So there are a lot of cool math things out on the web, that’s clear with a quick google. But suppose you want to try something homemade? One option is to make cookie ornaments. But not with real cookies, because there’s pretty much a 100% chance that the cookies would start sporting bite marks, and then they’d disapper entirely leaving only little crumb covered ornament hooks, and that would just be sad.
No, it’s better to make ornaments out of something a little less tasty. My favorite is Penzey’s Cinnamon Applesauce Holiday Ornaments: instructions formally written out in a .pdf file here. Essentially, you take a jar of applesauce, drain it overnight by putting it on a dishtowel or cheesecloth over a bowl (supposedly this is unnecessary, but enough water drains out that it seems to be quite a useful step). Then you add a bunch of cinnamon, which is pretty cheap if you buy it at a dollar store. Stir in enough for it to become a stiff dough (it’s edible, but about as tasty as pure cinnamon), roll it out thin, cut out shapes, and poke out a hole for yarn or ribbon Then you cook them for 175° [assuming your oven goes that low] for 6-8 hours. That’s right, 6-8 hours: you pretty much need to play on being home all day. On the bright side, your house will smell GOOD!], decorate them, and add something to hang them from like yarn.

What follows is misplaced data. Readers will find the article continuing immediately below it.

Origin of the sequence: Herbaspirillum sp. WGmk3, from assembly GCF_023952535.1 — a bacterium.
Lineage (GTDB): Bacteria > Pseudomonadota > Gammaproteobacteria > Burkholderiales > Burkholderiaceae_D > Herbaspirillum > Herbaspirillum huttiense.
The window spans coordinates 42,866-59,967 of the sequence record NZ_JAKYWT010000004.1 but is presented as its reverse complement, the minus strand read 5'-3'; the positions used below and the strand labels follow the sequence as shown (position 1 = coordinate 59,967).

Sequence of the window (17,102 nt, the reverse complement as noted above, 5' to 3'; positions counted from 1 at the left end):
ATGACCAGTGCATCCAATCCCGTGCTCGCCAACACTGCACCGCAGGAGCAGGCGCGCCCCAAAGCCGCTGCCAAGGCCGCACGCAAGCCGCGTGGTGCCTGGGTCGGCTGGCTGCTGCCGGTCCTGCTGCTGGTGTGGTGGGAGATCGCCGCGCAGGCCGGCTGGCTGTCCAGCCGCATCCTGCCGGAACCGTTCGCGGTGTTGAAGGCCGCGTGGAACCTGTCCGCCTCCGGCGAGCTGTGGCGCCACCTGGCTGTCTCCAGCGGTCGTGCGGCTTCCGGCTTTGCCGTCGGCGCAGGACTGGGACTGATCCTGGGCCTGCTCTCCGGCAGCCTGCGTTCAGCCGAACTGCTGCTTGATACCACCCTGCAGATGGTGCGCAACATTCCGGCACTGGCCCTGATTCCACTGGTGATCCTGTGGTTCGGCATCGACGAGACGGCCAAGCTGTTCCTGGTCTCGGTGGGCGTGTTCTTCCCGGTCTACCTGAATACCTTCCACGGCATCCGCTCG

You can use your favorite cookie cutter (perhaps in the shape of pi). In this case I used a butterfly to represent the butterfly effect from chaos theory [an idea gathered from the Halloween Costume suggestion here].
That symbol is gamma because I thought that γ deserved to step out of π’s shadow for the holidays.
So that’s Homemade Holiday Gift #1. For 1.5, I was going to show you how to make Gem Magnets, but it turns out that with their glass tops, photographing them requires a lot more skill than I have. Or maybe a better camera. They look something like this:
See what I mean about the photography? But they’re still pretty cool to make: you get magnets, then cut out circles either from pictures or from plain paper that you can draw on (perhaps your favorite math symbol, which is the faint tie in to mathematics with this post). Then you glue one of those clear stones on top, and lo and behold you have a homemade present! Woo hoo! (And if you like directions that are a little more precise, you could try here. If words like “silicone” scare you, just use an all purpose adhesive that sticks to metal and glass).